English playwright (1929-1994)
John Osborne (12 December 1929 – 24 December 1994) was a British playwright, producer and actor. In 1956 the first production of his play Look Back in Anger, which revolutionized British theatre, launched him into national prominence as the leader of the Angry Young Men – a label which he never recognized.
- Jimmy Porter: They spend their time mostly looking forward to the past.
- Look Back in Anger, Act II, sc. I (1956)
- George Dillon: [I]t's easy to answer the ultimate questions – it saves you bothering with the immediate ones.
- Epitaph for George Dillon, Act II (1957)
- Co-written with Anthony Creighton.
- This is a letter of hate. It is for you my countrymen, I mean those men of my country who have defiled it. The men with manic fingers leading the sightless, feeble, betrayed body of my country to its death.
- "A Letter To My Fellow Countrymen", Tribune (18 August 1961)
- Asking a working writer what he thinks about critics is like asking a lamppost what it feels about dogs.
- Quoted in Time magazine, October 31, 1977. 
- Also attributed to Christopher Hampton by the Sunday Times Magazine (16 October 1977)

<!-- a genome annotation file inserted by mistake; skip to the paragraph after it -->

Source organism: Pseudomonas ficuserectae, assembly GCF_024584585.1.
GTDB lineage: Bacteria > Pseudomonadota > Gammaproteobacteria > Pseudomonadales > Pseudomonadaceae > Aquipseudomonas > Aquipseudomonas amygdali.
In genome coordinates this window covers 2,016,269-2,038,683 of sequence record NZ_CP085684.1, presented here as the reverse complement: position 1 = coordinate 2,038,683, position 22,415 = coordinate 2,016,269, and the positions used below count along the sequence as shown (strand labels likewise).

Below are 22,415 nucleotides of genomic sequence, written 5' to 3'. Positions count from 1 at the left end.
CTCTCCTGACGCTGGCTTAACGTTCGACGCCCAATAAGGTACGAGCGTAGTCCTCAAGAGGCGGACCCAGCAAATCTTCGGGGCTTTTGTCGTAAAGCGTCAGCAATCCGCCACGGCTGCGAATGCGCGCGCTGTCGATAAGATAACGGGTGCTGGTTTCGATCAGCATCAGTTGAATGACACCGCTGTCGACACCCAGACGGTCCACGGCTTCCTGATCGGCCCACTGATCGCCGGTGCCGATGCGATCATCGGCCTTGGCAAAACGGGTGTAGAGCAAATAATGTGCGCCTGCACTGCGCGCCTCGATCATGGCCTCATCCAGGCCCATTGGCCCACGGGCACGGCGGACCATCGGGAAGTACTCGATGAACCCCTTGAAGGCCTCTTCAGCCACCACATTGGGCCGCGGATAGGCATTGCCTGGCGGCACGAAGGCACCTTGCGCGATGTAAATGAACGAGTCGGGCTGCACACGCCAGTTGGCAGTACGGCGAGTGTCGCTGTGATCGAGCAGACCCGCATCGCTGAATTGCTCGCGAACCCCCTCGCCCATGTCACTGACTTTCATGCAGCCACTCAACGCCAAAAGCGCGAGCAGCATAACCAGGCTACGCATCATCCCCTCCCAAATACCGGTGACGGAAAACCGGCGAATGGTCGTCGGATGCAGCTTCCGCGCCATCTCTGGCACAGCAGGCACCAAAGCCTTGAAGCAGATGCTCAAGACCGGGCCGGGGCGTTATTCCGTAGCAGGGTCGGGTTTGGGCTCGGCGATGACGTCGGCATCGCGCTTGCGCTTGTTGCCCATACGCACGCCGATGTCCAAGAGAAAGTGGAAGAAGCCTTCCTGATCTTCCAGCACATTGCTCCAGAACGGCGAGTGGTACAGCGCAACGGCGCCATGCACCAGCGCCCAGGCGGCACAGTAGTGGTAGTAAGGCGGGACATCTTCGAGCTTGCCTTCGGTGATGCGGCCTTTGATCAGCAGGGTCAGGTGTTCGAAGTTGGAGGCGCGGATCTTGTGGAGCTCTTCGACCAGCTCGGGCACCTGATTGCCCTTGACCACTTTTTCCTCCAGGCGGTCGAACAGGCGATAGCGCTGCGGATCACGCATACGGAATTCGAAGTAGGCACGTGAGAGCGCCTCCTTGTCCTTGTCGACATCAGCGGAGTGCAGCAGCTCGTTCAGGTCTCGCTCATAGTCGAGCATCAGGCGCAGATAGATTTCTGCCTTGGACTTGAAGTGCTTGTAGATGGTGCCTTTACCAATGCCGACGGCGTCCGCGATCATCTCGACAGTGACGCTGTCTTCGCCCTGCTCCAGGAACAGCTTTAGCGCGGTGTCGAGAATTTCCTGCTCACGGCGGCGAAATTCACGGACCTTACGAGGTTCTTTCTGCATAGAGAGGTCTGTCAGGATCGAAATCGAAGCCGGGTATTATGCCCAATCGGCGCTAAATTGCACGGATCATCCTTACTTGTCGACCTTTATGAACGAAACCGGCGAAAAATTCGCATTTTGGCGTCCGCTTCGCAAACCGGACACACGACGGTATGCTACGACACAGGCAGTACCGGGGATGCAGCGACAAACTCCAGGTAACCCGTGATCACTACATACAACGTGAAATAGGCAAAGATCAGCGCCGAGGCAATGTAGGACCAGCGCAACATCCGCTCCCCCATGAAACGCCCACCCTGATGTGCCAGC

The Entertainer (1957)Edit
- Archie Rice: Don't clap too hard – it's a very old building.
- Number 7; said to have been an old joke in the music-halls at the time the play was written.
- Archie Rice: I'm dead behind these eyes. I'm dead, just like the whole inert, shoddy lot out there. It doesn't matter because I don't feel a thing, and neither do they.
- Number 8
- Archie Rice: Let me know where you're working tomorrow night and I'll come and see you.
- Number 13; this, the music-hall entertainer Archie Rice's acid farewell to his audience, also appears on Osborne's gravestone.
- John Osborne spoke out in a vein of ebullient, free-wheeling rancour that betokened the arrival of something new in the theatre – a sophisticated, articulate lower-class. Most of the critics were offended by Jimmy Porter, but not on account of his anger; a working-class hero is expected to be angry. What nettled them was something quite different: his self-confidence. This was no envious inferior whose insecurity they could pity.
- Kenneth Tynan, Tynan Right and Left (1967) p. 13